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Catalina has worked as a consultant for small food startups in Chile to improve their production processes and reduce the loss of raw materials, advise on food labeling, and am a university professor. In addition, she worked as a mentor and facilitator, guiding the work of multicultural teams in creating proposals to improve food systems.
I am a nutritionist with an MSc in Agricultural and Environmental Economics. When I chose my profession, I promised myself that I would collaborate in the search for solutions to improve access to food and people’s quality of life through nutrition. Fortunately, my career has been dynamic, and that is what I love the most – the constant ability to go beyond what is traditional or expected for a profession like mine, to mix social components with innovation, broaden the horizon, and look for answers in other fields. My profession has given me the ability to work in multi-spectral spaces where your ability to respond, adapt and be open to learning is what matters. That is why I have never limited my work only to what is traditional.
Don’t limit yourself! Explore, diversify, and reinvent yourself as many times as necessary. Our planet needs resilient people who will not stop until they find one of the eventual solutions to the problems our planet is facing today in terms of climate change and weak food systems.
Agriculture needs alternatives: we cannot continue producing as we have been doing. This should be the first push toward the sustainability of our systems. Second, production is based on the demand for food, and the world demands more green alternatives every day. At the same time, globally, we have an important hotbed of innovative talent in the AgriTech Food sector who want to tackle climate change and its consequences on the food chain. So, if we have numerous innovators willing to help, why not invest in them directly? More sustainable agriculture requires risky bets today.
We must not forget science and its ability to theoretically underpin innovative technological ideas that propose more sustainable models of agriculture and food. Without science, innovation would be a story without context. But to understand the role of one with the other, we must stop seeing the two areas separately and look for the result as a whole. A clear example of science and innovation working together is what we see in seed banks and cultured meat labs, among others.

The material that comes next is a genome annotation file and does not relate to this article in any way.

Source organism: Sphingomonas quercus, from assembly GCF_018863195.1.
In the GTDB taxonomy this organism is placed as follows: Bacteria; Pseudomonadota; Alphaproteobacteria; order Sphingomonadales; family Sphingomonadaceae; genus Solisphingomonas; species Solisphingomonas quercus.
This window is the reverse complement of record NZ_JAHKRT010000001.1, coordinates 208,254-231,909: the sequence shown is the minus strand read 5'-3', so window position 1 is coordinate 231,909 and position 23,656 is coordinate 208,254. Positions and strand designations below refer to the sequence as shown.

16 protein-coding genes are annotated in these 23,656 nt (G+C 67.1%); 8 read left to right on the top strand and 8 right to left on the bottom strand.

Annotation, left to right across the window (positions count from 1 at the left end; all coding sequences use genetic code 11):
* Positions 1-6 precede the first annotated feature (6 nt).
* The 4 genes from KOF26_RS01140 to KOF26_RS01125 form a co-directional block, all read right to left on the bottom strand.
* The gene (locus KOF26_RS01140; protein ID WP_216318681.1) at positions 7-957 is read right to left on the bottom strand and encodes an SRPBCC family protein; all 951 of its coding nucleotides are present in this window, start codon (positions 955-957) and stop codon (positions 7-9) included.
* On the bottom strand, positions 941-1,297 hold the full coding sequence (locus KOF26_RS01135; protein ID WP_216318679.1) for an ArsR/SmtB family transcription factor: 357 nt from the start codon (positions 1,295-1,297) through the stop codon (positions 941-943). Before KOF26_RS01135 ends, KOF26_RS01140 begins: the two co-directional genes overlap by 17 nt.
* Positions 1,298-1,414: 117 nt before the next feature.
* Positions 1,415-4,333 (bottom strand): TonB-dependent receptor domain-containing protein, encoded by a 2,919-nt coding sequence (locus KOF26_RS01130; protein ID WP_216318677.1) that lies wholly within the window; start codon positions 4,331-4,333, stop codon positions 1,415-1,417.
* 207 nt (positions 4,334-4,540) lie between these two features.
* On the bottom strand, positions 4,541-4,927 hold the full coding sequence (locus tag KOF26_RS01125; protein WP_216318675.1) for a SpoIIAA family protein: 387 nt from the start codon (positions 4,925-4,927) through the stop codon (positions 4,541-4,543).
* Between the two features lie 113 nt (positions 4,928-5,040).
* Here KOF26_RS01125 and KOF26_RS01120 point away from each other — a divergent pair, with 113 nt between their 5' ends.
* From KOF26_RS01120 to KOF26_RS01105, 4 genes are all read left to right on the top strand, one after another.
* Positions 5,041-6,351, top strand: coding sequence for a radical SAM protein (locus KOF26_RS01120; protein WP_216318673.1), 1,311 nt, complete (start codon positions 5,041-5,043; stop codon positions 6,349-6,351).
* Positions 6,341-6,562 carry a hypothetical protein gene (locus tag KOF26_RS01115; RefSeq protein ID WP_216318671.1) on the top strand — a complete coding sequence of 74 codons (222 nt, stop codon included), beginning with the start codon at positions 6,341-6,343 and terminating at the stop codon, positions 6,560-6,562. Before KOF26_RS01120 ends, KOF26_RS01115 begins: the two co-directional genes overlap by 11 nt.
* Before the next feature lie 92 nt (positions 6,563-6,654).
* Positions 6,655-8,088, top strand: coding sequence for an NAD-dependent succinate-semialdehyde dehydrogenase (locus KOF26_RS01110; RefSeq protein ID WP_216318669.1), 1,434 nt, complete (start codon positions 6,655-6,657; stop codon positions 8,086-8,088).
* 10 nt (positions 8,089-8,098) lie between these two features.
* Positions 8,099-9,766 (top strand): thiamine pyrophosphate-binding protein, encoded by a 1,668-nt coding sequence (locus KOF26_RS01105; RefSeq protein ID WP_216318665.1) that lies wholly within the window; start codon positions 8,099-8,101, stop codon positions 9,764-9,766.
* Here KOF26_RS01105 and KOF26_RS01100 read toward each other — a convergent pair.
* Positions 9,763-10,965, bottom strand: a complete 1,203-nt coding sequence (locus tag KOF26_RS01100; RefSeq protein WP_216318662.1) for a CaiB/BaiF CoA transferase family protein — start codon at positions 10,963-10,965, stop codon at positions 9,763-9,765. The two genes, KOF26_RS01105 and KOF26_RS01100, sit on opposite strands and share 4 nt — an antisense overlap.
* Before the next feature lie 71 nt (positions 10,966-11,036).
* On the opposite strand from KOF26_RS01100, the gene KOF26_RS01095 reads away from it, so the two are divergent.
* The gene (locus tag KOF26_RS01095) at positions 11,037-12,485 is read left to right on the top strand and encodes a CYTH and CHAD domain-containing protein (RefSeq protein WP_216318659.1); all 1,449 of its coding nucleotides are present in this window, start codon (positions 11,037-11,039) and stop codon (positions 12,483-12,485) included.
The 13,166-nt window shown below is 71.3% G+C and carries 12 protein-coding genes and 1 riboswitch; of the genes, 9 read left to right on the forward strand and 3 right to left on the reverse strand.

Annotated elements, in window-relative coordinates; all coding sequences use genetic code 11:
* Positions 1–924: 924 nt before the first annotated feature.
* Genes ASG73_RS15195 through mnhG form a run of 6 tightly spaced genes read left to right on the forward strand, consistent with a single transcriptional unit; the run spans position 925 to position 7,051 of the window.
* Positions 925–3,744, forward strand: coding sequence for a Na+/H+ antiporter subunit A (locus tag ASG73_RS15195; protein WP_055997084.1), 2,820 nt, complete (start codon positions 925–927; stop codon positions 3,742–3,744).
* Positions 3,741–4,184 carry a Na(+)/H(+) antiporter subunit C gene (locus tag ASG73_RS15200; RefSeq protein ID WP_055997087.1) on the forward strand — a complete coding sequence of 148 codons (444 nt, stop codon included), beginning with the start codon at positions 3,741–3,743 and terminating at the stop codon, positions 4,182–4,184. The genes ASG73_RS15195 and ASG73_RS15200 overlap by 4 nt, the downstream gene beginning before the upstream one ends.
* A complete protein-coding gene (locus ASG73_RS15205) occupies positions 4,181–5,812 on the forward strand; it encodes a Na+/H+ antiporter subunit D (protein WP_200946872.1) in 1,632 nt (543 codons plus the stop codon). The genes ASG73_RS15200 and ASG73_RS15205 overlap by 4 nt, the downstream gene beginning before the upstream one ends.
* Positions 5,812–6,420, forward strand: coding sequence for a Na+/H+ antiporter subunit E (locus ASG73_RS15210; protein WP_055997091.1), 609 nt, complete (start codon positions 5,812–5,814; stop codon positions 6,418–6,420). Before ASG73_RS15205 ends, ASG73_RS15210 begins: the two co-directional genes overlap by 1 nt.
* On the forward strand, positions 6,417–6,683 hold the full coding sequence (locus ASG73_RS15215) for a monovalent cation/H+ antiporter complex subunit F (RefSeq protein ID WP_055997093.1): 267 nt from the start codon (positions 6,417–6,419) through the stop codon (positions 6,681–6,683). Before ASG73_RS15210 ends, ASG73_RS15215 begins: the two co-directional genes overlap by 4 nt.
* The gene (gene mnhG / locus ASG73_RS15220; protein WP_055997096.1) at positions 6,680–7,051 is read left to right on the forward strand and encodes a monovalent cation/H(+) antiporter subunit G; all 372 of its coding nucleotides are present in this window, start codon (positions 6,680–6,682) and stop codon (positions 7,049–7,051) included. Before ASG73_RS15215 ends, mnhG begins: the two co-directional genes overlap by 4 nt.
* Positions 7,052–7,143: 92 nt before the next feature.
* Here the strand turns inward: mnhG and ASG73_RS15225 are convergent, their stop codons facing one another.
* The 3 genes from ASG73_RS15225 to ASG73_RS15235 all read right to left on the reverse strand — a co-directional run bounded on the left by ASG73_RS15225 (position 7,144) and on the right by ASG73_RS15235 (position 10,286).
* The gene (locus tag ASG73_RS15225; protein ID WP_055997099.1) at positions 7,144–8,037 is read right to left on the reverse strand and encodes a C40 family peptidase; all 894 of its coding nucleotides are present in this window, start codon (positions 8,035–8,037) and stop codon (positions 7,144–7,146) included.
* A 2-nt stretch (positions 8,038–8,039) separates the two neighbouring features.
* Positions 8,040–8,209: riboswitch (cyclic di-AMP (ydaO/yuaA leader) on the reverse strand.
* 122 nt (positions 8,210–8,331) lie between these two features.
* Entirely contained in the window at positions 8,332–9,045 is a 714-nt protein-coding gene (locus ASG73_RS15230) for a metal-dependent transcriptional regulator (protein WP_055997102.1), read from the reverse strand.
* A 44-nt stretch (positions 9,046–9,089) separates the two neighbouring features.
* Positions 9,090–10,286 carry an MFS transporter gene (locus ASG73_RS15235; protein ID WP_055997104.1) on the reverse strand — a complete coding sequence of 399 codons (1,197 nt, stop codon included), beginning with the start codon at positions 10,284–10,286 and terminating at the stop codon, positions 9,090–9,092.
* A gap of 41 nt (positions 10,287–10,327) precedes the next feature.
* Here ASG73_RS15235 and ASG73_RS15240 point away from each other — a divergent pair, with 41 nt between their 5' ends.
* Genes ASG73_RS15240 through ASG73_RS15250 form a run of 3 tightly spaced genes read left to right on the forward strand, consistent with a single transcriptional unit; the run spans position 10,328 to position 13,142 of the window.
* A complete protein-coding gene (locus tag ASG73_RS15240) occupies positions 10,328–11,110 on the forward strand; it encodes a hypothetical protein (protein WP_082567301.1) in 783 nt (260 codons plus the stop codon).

I worked with startups that used AI combined with regenerative and ancestral farming techniques to improve soil quality and thus obtain higher yields while respecting the soil cycle. Likewise, I have supported initiatives such as FSGCL, where I again worked with a team to reconcile a disruptive solution associated with building soil health, which included soil monitoring with data, geographic mapping, and leveraging vermicomposting.
In terms of nutrition, I have supported local government initiatives to improve food access to the elderly and their quality of life with cooking programs and nutritional workshops, among others.
I see the next generation as promising, active, aware of these problems, and part of the solution. This new generation doesn’t refer to a distant future but to a group of people who already want to make changes that will be seen in the short term.
Catarina is just one of many inspirational young people working in agriculture. Visit our NextGen #FoodHeroes page to hear from other next-gen innovators working to improve plant science and nutrition.